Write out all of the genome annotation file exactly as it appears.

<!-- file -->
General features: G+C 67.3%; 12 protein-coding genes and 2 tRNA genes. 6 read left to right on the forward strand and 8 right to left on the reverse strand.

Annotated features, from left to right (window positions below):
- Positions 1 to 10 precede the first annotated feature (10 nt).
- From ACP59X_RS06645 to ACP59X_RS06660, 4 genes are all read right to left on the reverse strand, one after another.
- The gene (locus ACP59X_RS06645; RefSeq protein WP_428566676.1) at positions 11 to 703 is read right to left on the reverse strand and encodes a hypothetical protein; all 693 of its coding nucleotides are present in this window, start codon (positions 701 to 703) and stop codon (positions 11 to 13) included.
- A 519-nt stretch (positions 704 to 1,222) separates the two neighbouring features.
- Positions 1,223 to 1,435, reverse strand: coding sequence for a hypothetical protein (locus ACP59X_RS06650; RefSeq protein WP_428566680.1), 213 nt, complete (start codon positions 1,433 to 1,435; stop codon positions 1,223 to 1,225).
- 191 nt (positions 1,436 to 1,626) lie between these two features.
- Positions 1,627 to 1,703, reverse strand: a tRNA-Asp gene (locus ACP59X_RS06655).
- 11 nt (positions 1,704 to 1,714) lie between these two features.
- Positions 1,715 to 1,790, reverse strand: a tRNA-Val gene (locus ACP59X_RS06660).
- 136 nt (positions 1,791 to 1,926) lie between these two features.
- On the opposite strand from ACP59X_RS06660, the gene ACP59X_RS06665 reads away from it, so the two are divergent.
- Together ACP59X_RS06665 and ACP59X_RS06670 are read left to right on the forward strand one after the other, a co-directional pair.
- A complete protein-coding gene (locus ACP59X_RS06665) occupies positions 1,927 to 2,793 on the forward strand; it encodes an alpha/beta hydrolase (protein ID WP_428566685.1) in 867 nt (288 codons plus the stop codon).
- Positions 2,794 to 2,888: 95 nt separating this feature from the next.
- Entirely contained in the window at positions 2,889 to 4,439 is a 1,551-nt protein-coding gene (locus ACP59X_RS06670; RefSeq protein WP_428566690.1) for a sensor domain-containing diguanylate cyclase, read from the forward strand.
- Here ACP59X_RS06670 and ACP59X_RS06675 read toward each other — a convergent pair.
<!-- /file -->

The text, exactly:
General features: G+C 67.3%; 12 protein-coding genes and 2 tRNA genes. 6 read left to right on the forward strand and 8 right to left on the reverse strand.

Annotated features, from left to right (window positions below):
- Positions 1 to 10 precede the first annotated feature (10 nt).
- From ACP59X_RS06645 to ACP59X_RS06660, 4 genes are all read right to left on the reverse strand, one after another.
- The gene (locus ACP59X_RS06645; RefSeq protein WP_428566676.1) at positions 11 to 703 is read right to left on the reverse strand and encodes a hypothetical protein; all 693 of its coding nucleotides are present in this window, start codon (positions 701 to 703) and stop codon (positions 11 to 13) included.
- A 519-nt stretch (positions 704 to 1,222) separates the two neighbouring features.
- Positions 1,223 to 1,435, reverse strand: coding sequence for a hypothetical protein (locus ACP59X_RS06650; RefSeq protein WP_428566680.1), 213 nt, complete (start codon positions 1,433 to 1,435; stop codon positions 1,223 to 1,225).
- 191 nt (positions 1,436 to 1,626) lie between these two features.
- Positions 1,627 to 1,703, reverse strand: a tRNA-Asp gene (locus ACP59X_RS06655).
- 11 nt (positions 1,704 to 1,714) lie between these two features.
- Positions 1,715 to 1,790, reverse strand: a tRNA-Val gene (locus ACP59X_RS06660).
- 136 nt (positions 1,791 to 1,926) lie between these two features.
- On the opposite strand from ACP59X_RS06660, the gene ACP59X_RS06665 reads away from it, so the two are divergent.
- Together ACP59X_RS06665 and ACP59X_RS06670 are read left to right on the forward strand one after the other, a co-directional pair.
- A complete protein-coding gene (locus ACP59X_RS06665) occupies positions 1,927 to 2,793 on the forward strand; it encodes an alpha/beta hydrolase (protein ID WP_428566685.1) in 867 nt (288 codons plus the stop codon).
- Positions 2,794 to 2,888: 95 nt separating this feature from the next.
- Entirely contained in the window at positions 2,889 to 4,439 is a 1,551-nt protein-coding gene (locus ACP59X_RS06670; RefSeq protein WP_428566690.1) for a sensor domain-containing diguanylate cyclase, read from the forward strand.
- Here ACP59X_RS06670 and ACP59X_RS06675 read toward each other — a convergent pair.